California lawmakers were at the center of some of the most heated moments of the Sunday's debate and it was a debate that went on and on.
"This utterly ill-conceived bill is so dangerous and is such an unfortunate missed opportunity for a good bipartisan solution," said Republican Rep. David Dreier of San Dimas.
Across the aisle from their conservative Southern California colleagues, liberal Bay Area Democrats had nothing but praise.
"We all cast our vote for all of the people who deserve health care but simply cannot afford it," said Democratic Rep. Barbara Lee of Oakland.
It was not just in the House chamber. Bay Area Democrats made their arguments in favor of health care reform on the morning talk shows and anywhere else they could.
"Small businesses... Small businesses are going to receive a 35 percent tax credit for the cost of health insurance they provide to their employees," said Democratic Rep. John Garamendi of Walnut Creek.
"We have now 8 million people without any insurance in California. The number has gone up a million people a year for the last two years, so this bill is necessary," Democratic Sen. Dianne Feinstein of California.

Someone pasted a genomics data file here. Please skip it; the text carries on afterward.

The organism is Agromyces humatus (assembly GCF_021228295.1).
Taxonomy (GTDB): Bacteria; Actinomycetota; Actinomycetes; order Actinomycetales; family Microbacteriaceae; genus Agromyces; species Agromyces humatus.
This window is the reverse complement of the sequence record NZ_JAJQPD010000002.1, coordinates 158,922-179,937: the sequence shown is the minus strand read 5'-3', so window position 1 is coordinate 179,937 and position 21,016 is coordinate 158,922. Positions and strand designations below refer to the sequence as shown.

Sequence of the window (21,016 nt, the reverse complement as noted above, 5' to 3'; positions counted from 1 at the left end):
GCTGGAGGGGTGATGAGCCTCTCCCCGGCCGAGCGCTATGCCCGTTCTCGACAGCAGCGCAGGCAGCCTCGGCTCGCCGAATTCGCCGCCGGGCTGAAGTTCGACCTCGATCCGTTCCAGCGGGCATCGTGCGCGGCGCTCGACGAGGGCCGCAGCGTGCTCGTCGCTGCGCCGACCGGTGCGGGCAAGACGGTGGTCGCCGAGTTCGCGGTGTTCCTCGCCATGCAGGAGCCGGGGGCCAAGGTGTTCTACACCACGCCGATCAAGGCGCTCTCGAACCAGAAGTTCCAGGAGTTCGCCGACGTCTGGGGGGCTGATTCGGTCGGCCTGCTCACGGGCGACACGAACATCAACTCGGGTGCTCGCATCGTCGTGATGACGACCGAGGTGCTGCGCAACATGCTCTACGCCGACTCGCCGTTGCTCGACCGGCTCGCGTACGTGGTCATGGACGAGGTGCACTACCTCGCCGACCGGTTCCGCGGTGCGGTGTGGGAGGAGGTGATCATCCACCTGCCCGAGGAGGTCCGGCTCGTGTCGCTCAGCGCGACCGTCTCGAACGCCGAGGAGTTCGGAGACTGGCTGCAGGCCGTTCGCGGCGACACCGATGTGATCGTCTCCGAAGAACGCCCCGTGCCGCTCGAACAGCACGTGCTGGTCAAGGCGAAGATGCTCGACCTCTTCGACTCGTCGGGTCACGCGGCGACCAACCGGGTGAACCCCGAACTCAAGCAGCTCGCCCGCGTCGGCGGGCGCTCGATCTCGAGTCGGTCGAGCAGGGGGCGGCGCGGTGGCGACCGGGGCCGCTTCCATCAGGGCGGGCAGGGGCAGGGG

Republicans say that focus on lawmakers' own states weighed down the bill with too many earmarks and they made every effort to stop it.
"My point of order is intended to stop the bill until earmarks can be removed from the bill," said Republican Rep. Darrell Issa of San Diego.
Among the Bay Area lawmakers, Pleasanton Democrat Jerry McNerney took the longest to make up his mind. Just Saturday, he announced he planned to vote in favor.
With the votes she needs apparently lined up, House Speaker Nancy Pelosi had her historic gavel ready for the historic vote, the same gavel used to pass the country's Medicare law.
"We're doing this one for the American people," she said. "For their health, for their opportunity, for their job success and for the education of their children," she said.
A group of Tea Party activists demonstrated above Highway 24 in Lafayette Sunday afternoon. They told ABC7 they realized their protest would not change any minds in Washington, but said they hoped to get some support in the East Bay and plan to take their revenge at the ballot box in November.